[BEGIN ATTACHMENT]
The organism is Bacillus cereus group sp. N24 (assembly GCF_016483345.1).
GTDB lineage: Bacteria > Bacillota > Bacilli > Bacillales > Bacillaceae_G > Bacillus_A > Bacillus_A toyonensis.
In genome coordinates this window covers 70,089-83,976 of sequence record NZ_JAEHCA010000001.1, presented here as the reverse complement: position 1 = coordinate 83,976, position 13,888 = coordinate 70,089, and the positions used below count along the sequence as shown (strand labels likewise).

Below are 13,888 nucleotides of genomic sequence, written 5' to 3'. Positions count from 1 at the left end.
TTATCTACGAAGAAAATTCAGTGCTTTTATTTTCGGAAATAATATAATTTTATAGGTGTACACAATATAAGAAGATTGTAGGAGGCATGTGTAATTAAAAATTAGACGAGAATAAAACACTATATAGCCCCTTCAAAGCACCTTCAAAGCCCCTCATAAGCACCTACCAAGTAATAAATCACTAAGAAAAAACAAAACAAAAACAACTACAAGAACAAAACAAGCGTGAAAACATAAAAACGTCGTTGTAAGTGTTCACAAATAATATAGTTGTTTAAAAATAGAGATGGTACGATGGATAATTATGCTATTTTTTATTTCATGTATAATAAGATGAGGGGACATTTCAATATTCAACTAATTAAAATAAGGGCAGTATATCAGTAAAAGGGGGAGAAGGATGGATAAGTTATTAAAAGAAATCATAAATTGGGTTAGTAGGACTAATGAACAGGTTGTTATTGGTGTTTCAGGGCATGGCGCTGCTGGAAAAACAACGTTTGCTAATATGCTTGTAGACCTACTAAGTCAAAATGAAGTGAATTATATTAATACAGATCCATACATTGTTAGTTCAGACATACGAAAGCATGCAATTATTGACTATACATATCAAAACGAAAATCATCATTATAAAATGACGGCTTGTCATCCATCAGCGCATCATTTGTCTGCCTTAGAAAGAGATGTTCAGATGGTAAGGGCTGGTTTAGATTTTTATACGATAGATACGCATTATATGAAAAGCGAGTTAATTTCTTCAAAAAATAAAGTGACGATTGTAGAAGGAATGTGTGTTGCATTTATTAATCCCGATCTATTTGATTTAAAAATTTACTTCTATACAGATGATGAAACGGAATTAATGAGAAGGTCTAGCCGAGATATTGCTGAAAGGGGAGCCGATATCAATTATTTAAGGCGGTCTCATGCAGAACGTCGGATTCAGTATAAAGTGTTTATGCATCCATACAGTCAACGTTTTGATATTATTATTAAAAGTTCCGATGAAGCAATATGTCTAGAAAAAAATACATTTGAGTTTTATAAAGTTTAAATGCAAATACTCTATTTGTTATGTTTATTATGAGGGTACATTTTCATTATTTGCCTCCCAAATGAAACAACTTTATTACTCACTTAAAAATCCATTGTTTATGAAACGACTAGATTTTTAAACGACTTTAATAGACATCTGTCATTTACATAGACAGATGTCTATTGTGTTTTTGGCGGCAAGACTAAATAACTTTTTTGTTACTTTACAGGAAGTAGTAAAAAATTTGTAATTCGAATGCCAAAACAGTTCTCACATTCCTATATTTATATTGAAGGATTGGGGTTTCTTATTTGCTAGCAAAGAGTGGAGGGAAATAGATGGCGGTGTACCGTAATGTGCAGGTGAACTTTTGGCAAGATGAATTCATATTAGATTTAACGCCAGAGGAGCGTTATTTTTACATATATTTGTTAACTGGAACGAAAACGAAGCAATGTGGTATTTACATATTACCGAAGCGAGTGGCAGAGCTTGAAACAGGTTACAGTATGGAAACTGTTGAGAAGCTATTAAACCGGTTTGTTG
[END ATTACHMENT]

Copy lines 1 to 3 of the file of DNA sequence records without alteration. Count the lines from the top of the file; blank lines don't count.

The organism is Bacillus cereus group sp. N24 (assembly GCF_016483345.1).
GTDB lineage: Bacteria > Bacillota > Bacilli > Bacillales > Bacillaceae_G > Bacillus_A > Bacillus_A toyonensis.
In genome coordinates this window covers 70,089-83,976 of sequence record NZ_JAEHCA010000001.1, presented here as the reverse complement: position 1 = coordinate 83,976, position 13,888 = coordinate 70,089, and the positions used below count along the sequence as shown (strand labels likewise).